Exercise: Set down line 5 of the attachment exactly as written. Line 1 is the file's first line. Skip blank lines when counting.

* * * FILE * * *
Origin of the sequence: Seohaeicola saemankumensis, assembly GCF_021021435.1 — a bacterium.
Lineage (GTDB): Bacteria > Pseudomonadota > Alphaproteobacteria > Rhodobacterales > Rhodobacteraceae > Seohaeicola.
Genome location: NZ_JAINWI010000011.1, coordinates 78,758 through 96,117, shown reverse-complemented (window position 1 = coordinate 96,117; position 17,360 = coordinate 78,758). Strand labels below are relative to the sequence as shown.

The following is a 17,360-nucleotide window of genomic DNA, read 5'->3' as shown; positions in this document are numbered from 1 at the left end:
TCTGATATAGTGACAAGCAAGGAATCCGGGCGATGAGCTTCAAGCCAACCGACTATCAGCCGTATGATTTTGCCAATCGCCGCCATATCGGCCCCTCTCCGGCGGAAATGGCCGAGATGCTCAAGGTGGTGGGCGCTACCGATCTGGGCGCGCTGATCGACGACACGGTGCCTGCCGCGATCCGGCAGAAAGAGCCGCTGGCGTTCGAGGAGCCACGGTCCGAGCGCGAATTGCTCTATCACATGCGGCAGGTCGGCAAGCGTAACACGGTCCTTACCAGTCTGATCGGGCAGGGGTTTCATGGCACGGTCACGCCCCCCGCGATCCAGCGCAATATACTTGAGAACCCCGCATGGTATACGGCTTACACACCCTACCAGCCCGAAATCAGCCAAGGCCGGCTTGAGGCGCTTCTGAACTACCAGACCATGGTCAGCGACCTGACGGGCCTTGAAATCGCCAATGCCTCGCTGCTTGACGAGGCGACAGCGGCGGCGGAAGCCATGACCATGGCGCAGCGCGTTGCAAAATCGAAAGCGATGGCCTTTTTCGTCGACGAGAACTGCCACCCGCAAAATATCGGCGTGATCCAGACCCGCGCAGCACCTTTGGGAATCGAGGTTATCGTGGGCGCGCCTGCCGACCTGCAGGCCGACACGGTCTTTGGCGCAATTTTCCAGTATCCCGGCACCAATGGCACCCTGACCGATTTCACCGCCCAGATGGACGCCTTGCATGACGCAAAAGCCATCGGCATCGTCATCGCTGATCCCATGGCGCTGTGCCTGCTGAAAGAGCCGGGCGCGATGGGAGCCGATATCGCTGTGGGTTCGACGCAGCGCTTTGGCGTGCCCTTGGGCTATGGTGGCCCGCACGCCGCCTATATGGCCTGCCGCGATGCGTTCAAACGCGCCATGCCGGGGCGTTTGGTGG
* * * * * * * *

TCTGATATAGTGACAAGCAAGGAATCCGGGCGATGAGCTTCAAGCCAACCGACTATCAGCCGTATGATTTTGCCAATCGCCGCCATATCGGCCCCTCTCCGGCGGAAATGGCCGAGATGCTCAAGGTGGTGGGCGCTACCGATCTGGGCGCGCTGATCGACGACACGGTGCCTGCCGCGATCCGGCAGAAAGAGCCGCTGGCGTTCGAGGAGCCACGGTCCGAGCGCGAATTGCTCTATCACATGCGGCAGGTCGGCAAGCGTAACACGGTCCTTACCAGTCTGATCGGGCAGGGGTTTCATGGCACGGTCACGCCCCCCGCGATCCAGCGCAATATACTTGAGAACCCCGCATGGTATACGGCTTACACACCCTACCAGCCCGAAATCAGCCAAGGCCGGCTTGAGGCGCTTCTGAACTACCAGACCATGGTCAGCGACCTGACGGGCCTTGAAATCGCCAATGCCTCGCTGCTTGACGAGGCGACAGCGGCGGCGGAAGCCATGACCATGGCGCAGCGCGTTGCAAAATCGAAAGCGATGGCCTTTTTCGTCGACGAGAACTGCCACCCGCAAAATATCGGCGTGATCCAGACCCGCGCAGCACCTTTGGGAATCGAGGTTATCGTGGGCGCGCCTGCCGACCTGCAGGCCGACACGGTCTTTGGCGCAATTTTCCAGTATCCCGGCACCAATGGCACCCTGACCGATTTCACCGCCCAGATGGACGCCTTGCATGACGCAAAAGCCATCGGCATCGTCATCGCTGATCCCATGGCGCTGTGCCTGCTGAAAGAGCCGGGCGCGATGGGAGCCGATATCGCTGTGGGTTCGACGCAGCGCTTTGGCGTGCCCTTGGGCTATGGTGGCCCGCACGCCGCCTATATGGCCTGCCGCGATGCGTTCAAACGCGCCATGCCGGGGCGTTTGGTGG